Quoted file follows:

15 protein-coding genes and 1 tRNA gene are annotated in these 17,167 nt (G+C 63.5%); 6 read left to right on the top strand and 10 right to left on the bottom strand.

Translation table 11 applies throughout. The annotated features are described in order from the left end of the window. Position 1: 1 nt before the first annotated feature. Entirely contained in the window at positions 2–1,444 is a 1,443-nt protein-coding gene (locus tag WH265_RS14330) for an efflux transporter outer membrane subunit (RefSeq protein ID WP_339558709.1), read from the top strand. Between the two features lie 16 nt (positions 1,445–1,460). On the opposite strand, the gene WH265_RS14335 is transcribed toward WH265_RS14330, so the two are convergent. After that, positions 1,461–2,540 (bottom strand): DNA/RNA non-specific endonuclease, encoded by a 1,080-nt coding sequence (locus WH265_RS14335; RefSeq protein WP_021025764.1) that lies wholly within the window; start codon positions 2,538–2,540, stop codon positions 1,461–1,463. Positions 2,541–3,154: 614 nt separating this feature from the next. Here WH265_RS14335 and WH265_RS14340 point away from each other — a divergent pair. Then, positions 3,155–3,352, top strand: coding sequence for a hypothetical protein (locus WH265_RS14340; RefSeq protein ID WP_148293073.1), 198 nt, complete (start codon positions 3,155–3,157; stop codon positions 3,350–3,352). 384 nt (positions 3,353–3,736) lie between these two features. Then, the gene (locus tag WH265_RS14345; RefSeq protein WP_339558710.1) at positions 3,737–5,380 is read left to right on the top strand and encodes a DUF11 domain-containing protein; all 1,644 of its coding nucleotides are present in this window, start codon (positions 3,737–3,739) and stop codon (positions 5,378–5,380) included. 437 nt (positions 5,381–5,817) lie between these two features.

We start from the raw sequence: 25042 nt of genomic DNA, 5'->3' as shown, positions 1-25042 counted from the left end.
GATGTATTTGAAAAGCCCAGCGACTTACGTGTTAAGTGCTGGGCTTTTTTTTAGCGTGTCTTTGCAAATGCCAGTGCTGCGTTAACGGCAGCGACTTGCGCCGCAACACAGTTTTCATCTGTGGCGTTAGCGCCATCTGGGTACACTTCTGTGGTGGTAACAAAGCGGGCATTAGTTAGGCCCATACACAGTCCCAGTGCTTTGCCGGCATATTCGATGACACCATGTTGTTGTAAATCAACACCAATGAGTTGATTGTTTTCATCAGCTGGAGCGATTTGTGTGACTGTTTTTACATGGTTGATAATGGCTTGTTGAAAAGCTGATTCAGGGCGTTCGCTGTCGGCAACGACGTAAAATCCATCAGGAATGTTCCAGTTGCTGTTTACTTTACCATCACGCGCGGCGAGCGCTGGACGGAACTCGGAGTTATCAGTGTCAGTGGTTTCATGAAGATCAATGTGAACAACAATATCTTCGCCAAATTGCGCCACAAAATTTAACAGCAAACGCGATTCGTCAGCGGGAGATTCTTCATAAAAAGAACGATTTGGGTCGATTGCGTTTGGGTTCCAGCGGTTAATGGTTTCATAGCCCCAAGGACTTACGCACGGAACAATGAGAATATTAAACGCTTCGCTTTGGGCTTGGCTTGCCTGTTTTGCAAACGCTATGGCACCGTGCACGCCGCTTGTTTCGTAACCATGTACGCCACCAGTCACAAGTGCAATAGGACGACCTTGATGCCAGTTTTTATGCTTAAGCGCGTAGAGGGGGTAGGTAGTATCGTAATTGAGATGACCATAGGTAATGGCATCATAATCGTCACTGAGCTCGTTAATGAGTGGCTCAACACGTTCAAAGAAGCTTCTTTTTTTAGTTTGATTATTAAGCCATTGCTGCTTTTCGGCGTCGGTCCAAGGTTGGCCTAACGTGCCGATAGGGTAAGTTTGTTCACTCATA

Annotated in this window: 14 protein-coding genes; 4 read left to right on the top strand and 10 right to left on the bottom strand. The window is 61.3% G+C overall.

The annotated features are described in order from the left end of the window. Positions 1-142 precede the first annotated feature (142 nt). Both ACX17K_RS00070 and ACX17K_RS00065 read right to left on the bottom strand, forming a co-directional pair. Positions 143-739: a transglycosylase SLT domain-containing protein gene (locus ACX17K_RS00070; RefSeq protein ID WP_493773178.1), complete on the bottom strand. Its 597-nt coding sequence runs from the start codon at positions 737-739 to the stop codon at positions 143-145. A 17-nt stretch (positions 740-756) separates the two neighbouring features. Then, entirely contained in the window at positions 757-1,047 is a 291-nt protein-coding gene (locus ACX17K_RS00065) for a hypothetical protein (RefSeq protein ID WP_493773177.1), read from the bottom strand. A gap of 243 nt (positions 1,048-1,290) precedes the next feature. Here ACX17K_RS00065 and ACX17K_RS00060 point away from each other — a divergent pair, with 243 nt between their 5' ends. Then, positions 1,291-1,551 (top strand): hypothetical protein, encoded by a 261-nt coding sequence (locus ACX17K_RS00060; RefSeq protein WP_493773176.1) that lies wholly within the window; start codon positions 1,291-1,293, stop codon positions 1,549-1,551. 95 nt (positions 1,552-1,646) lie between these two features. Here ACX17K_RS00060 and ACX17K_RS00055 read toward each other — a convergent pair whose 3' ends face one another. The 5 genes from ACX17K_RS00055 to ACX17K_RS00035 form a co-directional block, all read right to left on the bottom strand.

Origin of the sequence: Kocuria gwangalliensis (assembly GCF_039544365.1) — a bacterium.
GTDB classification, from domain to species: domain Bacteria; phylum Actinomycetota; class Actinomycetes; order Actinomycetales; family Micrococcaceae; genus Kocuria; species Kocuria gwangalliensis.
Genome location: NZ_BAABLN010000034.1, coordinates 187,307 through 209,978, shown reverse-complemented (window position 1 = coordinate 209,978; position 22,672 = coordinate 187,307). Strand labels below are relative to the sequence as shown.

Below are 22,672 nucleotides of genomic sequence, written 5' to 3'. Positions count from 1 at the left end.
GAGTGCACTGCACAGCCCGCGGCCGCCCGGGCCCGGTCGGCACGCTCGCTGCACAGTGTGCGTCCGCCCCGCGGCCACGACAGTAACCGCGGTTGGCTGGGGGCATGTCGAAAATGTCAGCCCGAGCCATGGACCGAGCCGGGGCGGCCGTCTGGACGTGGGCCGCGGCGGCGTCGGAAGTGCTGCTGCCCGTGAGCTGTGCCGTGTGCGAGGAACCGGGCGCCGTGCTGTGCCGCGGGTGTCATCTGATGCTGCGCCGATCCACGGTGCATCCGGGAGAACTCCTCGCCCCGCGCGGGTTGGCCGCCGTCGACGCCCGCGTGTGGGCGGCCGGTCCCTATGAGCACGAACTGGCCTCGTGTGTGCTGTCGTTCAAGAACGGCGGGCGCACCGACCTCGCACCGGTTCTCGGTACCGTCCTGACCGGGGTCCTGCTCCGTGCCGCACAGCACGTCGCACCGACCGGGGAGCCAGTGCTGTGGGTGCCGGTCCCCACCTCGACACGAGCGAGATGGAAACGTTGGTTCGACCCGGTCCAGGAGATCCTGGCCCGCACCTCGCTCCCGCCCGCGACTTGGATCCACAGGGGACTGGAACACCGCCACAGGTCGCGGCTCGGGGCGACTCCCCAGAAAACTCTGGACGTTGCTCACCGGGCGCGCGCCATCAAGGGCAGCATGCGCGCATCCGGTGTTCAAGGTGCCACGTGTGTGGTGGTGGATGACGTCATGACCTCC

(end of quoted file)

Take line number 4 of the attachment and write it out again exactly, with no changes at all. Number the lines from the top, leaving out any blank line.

GATGTATTTGAAAAGCCCAGCGACTTACGTGTTAAGTGCTGGGCTTTTTTTTAGCGTGTCTTTGCAAATGCCAGTGCTGCGTTAACGGCAGCGACTTGCGCCGCAACACAGTTTTCATCTGTGGCGTTAGCGCCATCTGGGTACACTTCTGTGGTGGTAACAAAGCGGGCATTAGTTAGGCCCATACACAGTCCCAGTGCTTTGCCGGCATATTCGATGACACCATGTTGTTGTAAATCAACACCAATGAGTTGATTGTTTTCATCAGCTGGAGCGATTTGTGTGACTGTTTTTACATGGTTGATAATGGCTTGTTGAAAAGCTGATTCAGGGCGTTCGCTGTCGGCAACGACGTAAAATCCATCAGGAATGTTCCAGTTGCTGTTTACTTTACCATCACGCGCGGCGAGCGCTGGACGGAACTCGGAGTTATCAGTGTCAGTGGTTTCATGAAGATCAATGTGAACAACAATATCTTCGCCAAATTGCGCCACAAAATTTAACAGCAAACGCGATTCGTCAGCGGGAGATTCTTCATAAAAAGAACGATTTGGGTCGATTGCGTTTGGGTTCCAGCGGTTAATGGTTTCATAGCCCCAAGGACTTACGCACGGAACAATGAGAATATTAAACGCTTCGCTTTGGGCTTGGCTTGCCTGTTTTGCAAACGCTATGGCACCGTGCACGCCGCTTGTTTCGTAACCATGTACGCCACCAGTCACAAGTGCAATAGGACGACCTTGATGCCAGTTTTTATGCTTAAGCGCGTAGAGGGGGTAGGTAGTATCGTAATTGAGATGACCATAGGTAATGGCATCATAATCGTCACTGAGCTCGTTAATGAGTGGCTCAACACGTTCAAAGAAGCTTCTTTTTTTAGTTTGATTATTAAGCCATTGCTGCTTTTCGGCGTCGGTCCAAGGTTGGCCTAACGTGCCGATAGGGTAAGTTTGTTCACTCATA